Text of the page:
Racial Equity Indicators for Washington D.C.: A Design Methodology

In partnership with the District of Columbia Mayor’s Office of Racial Equity (ORE), the MITRE Social Justice Platform (SJP) developed a participatory design methodology to select racial equity indicators for Washington, D.C. These indicators are part of a wider toolbox helping the D.C. government analyze racial impacts of policies and plans, and continually assess racial inequities within the D.C. population. The SJP team shares ORE’s commitment to racial equity as both a process and an outcome. Our methodology supported ORE in centering Black, Indigenous, and People of Color (BIPOC) residents in policy design and decision-making.

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Iterative Design Methodology

A “design thinking” approach to social problem solving focuses on carefully designing effective solutions to meet human needs. Using design thinking, SJP developed a methodology for our partner, DC ORE, to select racial equity indicators. Our methodology starts with research as the foundation informing all other activities. Research insights from D.C. residents determine strategic objectives for racial equity, which in turn shape which indicators we or our partner select and how we present them. Once selected, indicators are to guide the policies and programs D.C. government will create to improve racial equity, and measure whether those policies and programs achieve strategic objectives. Each step in the methodology is iterative, meaning steps repeat more than once for ongoing improvement. As D.C. residents provide new or deeper insights, and as the city progresses toward racial equity outcomes, DC ORE can use new information to refine indicators.

Diagram of Racial Equity Indicator Design Methodology
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Participatory Listening Sessions Ground Design in D.C. Residents’ Lived Experience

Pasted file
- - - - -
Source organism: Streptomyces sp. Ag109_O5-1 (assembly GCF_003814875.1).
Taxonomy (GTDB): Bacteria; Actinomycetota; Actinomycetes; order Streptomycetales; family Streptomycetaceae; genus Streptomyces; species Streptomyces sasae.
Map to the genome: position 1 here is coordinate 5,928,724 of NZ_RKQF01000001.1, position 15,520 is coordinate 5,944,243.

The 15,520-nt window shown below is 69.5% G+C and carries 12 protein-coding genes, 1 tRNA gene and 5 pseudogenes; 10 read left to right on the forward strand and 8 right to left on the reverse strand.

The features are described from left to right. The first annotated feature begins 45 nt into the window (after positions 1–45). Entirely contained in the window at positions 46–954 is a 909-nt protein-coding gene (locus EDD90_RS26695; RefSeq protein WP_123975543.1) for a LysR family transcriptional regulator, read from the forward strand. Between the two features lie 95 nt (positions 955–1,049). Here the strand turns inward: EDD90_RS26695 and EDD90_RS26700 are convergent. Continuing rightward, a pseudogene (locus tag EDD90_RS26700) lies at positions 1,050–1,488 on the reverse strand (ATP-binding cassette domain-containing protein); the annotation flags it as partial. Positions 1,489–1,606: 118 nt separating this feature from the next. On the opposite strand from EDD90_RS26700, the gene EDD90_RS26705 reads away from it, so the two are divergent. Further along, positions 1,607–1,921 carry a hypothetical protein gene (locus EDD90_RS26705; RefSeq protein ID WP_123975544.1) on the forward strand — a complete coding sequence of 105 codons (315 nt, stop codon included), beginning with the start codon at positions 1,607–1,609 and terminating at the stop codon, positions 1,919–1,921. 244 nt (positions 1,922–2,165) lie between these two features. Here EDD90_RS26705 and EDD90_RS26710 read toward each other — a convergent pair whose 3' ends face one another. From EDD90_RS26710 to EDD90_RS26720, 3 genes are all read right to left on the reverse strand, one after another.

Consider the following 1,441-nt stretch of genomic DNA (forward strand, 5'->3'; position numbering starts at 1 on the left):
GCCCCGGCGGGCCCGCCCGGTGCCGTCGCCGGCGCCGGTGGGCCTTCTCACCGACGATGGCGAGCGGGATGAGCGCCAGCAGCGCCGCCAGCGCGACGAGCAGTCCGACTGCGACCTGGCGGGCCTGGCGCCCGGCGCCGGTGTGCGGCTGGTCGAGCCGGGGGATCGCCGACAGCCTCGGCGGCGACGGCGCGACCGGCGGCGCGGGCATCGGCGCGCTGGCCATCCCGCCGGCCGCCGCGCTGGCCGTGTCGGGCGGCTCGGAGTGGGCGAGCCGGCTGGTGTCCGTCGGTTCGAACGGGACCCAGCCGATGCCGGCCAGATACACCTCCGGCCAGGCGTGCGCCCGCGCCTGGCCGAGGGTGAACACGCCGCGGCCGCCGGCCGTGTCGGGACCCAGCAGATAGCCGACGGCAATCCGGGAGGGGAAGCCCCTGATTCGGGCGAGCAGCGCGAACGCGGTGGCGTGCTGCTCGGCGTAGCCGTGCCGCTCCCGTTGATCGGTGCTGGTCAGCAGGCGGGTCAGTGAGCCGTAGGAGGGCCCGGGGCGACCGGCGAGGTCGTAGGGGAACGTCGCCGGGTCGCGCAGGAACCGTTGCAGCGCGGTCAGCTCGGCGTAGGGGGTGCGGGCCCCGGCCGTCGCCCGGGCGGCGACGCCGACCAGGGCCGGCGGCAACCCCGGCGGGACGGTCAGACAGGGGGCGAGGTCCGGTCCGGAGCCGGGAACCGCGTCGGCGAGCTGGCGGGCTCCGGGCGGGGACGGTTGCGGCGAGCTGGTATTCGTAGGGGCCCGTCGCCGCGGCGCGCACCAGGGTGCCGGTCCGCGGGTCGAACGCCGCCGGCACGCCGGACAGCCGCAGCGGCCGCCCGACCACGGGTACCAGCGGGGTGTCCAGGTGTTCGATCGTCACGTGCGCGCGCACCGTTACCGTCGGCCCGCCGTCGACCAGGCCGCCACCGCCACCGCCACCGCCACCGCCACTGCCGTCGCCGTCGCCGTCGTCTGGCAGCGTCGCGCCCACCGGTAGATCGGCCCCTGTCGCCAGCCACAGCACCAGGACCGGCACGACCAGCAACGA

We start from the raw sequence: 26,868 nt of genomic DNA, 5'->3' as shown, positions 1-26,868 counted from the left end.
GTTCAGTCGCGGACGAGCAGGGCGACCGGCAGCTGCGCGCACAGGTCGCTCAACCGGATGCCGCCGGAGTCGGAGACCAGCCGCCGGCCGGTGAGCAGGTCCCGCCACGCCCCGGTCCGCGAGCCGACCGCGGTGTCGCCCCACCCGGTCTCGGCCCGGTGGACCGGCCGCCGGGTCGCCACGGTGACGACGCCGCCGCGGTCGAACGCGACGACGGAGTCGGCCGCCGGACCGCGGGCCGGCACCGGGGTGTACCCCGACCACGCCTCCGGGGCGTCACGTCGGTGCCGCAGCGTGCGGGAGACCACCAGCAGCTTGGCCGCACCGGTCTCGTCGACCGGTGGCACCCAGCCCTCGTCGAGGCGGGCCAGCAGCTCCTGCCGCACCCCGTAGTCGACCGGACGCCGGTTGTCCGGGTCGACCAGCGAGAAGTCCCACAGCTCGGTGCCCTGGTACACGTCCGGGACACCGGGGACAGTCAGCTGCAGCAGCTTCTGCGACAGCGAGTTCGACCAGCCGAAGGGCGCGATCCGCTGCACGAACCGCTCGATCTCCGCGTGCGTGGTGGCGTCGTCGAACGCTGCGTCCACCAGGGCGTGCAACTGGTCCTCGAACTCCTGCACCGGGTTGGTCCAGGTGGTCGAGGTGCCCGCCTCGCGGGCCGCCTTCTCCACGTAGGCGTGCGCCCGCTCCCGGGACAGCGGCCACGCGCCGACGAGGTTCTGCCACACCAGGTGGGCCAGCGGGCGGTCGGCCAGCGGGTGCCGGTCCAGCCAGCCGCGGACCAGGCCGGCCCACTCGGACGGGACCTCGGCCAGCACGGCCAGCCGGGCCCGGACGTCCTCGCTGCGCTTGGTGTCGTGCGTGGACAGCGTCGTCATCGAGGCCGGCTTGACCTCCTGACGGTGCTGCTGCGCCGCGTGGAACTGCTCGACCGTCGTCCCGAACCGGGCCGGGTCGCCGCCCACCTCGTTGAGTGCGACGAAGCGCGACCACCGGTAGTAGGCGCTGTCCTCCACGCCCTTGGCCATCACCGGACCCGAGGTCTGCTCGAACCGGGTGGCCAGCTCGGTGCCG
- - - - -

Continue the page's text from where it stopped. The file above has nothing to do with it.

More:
During an initial research phase, SJP supported ORE in designing and facilitating participatory community listening sessions. To collect as much data as possible in a short amount of time and stay as close as possible to participants’ own interpretation of those data, we used affinity mapping, a participatory research method, to structure our sessions. Each session asked D.C. residents, community leaders, and on-the-ground public service providers, “When you imagine a racially equitable D.C., what specific things would be different?” Following a group brainstorm, session participants organized their ideas into similar clusters, identifying main themes forming their vision for racial equity in D.C. and theory of change (i.e., understanding of what actions lead to change, how, and why).

Bridge over river with trees in background
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Strategic Objectives Translate Racial Equity Vision to Achievable Outcomes

Strategic objectives translate DC residents’ vision for racial equity into concrete, actionable, measurable outcomes. The SJP team developed a language structure that conveys residents’ theory of change. For example, strategic objective statements are outcome-oriented rather than access-oriented, reflecting that, due to systemic inequity, equality of opportunity alone does not lead to racially equitable outcomes (e.g., “All D.C. residents, regardless of race, are healthy,” rather than “have access to health care.”) Using this structure, we drafted one strategic objective statement for each key theme identified during community listening sessions.

Rowhomes with boarded windows. One home is blocked with caution tape. Adjacent to newly constructed condominium buildings.
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Indicators Measure Objectives and Track Progress Toward Racial Equity in Washington, D.C.

A careful indicator selection process strategically chooses how to measure each strategic objective. For example, when evaluating each indicator for its validity as a measure for its corresponding strategic objective, we might consider: whether it is leading (predicting future outcomes) or lagging (measuring past outcomes); whether it measures a citywide, ward, neighborhood, family, or individual impact; how it reflects the historical legacy of discrimination; and other factors. Community listening session findings directly shape indicator selection, ensuring that what indicators measure matches D.C. residents’ vision for racial equity. Based on initial selection of a limited indicator list, DC ORE continued iterating to refine these indicators. Racial equity indicators will form the basis for citywide and agency-specific DC government racial equity action plans.

Mosaic image of large bird